how to know if a motorcycle carburetor no longer works
Carburetor malfunction can be quite frustrating. In my experience, when a motorcycle starts running, I first check the carburetor because that’s usually the culprit. Sometimes it can be difficult to tell if it is the carburetor that is causing the problem or not. I have listed 9 common symptoms of a faulty motorcycle carburetor that you can check to see if it really is the reason why your motorcycle is malfunctioning.
how the carburetor of a motorcycle works
The main function of a carburetor on a motorcycle is to mix the proper amount of air and fuel that the engine needs to function properly. When a motorcycle runs lean, that means there is too much air and not enough fuel in the air / fuel mixture during the combustion process. This process takes place at the carburetor if your motorcycle has one.
A lean running motorcycle will be known for slow performance, exhaust pipes running hotter than normal which can turn blue, and if the spark plugs wear out faster than normal. This is because the excess air makes the mixture burn much hotter than it should.
A poorly running motorcycle engine is usually caused by clogged jets inside the carburetor. When the jets are clogged, that means not enough fuel is being delivered, so there is too much air in the mixture. It could also be as simple as turning the carburetor idle screw to adjust the fuel / air mixture. For more information on how your motorcycle runs tight, check out my other article here.
Running rich: a lot of air in the motorcycle carburetor
Sometimes a motorcycle that runs rich is seen as the opposite of a motorcycle that runs poor. Running rich means that there is too much fuel in the air / fuel ratio inside the carburetor and in turn will cause the motorcycle to run poorly. When too much fuel is added and there is not enough air, you will likely notice that your motorcycle smells strongly of fuel, you will notice a fuel leak (probably from the carburetor), and poor overall motorcycle performance. Some motorcycles naturally smell like fuel, but if you notice an excessive amount of this smell, you are probably getting rich.
Fortunately, there are several ways to fix a motorcycle in full swing. Such ways can include adjusting the air / fuel screw, fixing a punctured needle, fixing stuck open floats, and fixing stuck butterfly valves. (all that are part of the carburetor). Click here to see my other article for more details on how to fix a good running motorcycle.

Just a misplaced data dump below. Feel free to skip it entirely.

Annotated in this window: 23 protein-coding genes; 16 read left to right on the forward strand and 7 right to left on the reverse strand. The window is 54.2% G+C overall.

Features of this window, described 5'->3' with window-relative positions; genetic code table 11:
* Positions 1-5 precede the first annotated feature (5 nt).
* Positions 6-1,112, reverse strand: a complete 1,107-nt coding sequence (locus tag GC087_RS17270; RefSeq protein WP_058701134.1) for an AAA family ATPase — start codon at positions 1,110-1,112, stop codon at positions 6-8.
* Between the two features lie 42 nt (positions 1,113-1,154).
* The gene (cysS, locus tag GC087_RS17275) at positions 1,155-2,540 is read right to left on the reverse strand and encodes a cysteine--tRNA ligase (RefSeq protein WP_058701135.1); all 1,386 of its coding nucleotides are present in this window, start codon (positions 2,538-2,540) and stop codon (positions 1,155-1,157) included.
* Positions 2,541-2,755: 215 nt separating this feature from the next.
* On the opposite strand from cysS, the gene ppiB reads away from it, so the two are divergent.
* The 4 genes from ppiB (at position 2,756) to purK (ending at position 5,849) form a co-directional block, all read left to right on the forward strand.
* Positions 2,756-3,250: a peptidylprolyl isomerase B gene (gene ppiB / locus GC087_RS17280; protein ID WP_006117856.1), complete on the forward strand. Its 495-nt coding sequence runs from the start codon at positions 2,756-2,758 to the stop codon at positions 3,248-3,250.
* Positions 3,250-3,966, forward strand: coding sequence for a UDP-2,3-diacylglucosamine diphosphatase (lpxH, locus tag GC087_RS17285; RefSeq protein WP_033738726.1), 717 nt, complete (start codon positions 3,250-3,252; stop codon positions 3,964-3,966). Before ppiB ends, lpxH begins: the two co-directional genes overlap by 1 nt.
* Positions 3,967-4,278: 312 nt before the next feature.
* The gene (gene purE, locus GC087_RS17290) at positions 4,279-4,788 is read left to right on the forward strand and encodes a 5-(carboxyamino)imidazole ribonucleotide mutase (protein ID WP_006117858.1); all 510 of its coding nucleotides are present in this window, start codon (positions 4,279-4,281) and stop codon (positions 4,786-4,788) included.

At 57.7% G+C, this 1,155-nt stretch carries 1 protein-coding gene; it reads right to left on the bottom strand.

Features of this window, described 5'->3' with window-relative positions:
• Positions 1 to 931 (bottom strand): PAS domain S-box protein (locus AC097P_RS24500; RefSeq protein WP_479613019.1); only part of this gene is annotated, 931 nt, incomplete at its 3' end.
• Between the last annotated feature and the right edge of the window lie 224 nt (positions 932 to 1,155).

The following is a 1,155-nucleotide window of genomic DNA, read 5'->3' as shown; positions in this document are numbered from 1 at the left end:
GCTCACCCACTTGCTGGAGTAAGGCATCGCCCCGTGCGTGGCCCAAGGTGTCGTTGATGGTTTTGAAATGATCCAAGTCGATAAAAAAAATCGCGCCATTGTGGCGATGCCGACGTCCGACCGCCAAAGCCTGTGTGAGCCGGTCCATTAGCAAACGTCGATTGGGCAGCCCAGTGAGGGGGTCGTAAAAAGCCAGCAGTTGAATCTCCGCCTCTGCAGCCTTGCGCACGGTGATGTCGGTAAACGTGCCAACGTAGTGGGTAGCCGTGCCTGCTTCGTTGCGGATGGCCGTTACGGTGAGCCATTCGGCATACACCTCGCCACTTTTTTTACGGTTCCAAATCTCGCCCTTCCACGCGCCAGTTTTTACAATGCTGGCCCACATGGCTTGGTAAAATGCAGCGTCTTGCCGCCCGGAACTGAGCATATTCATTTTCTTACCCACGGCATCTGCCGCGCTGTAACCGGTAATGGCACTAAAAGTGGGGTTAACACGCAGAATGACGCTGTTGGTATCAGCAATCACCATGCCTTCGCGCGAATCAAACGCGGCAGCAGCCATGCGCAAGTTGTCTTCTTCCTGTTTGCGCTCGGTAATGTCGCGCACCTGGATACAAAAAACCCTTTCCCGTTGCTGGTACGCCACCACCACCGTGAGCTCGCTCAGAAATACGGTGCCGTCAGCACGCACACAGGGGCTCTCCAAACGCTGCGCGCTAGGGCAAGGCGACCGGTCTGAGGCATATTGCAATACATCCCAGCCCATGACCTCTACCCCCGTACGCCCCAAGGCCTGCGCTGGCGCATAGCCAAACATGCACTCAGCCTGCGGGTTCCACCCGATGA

carburetor with larger fuel input
While some motorcycle owners purposely fuel their motorcycles, it is not something that should be happening normally. There are several reasons why a motorcycle can unintentionally get more gasoline , but two of the main reasons will include too much fuel or too little fuel being delivered (lean or rich) from the carburetor . If there is too much fuel present, the combustion process may not be able to burn all of the fuel, pushing some of it into the exhaust pipes. Then the fuel will burn due to the extreme temperatures in the pipes, giving it a loud pop sound.
With too little fuel there is too much air and fuel has a hard time burning. As soon as the exhaust valve opens and the air / fuel mixture hits the hot exhaust header, the fuel ignites and makes a loud sound. For more information on the reasons why your motorcycle is failing, check out my other article here.
Sputtering: how a motorcycle carburetor works
If you have a motorcycle that sputters, the carburetor is probably the culprit. There are three main reasons including a vacuum leak, a fuel leak, and being out of tune. A carburetor vacuum leak can cause the motorcycle to sputter because it causes a disruption in the proper air-to-fuel ratio mixture, resulting in poor motorcycle performance. Vacuum leaks are usually caused by intake boots that are cracked or brittle. A fuel leak from the carburetor will also upset the air / fuel ratio because it goes elsewhere.
Splashes can also …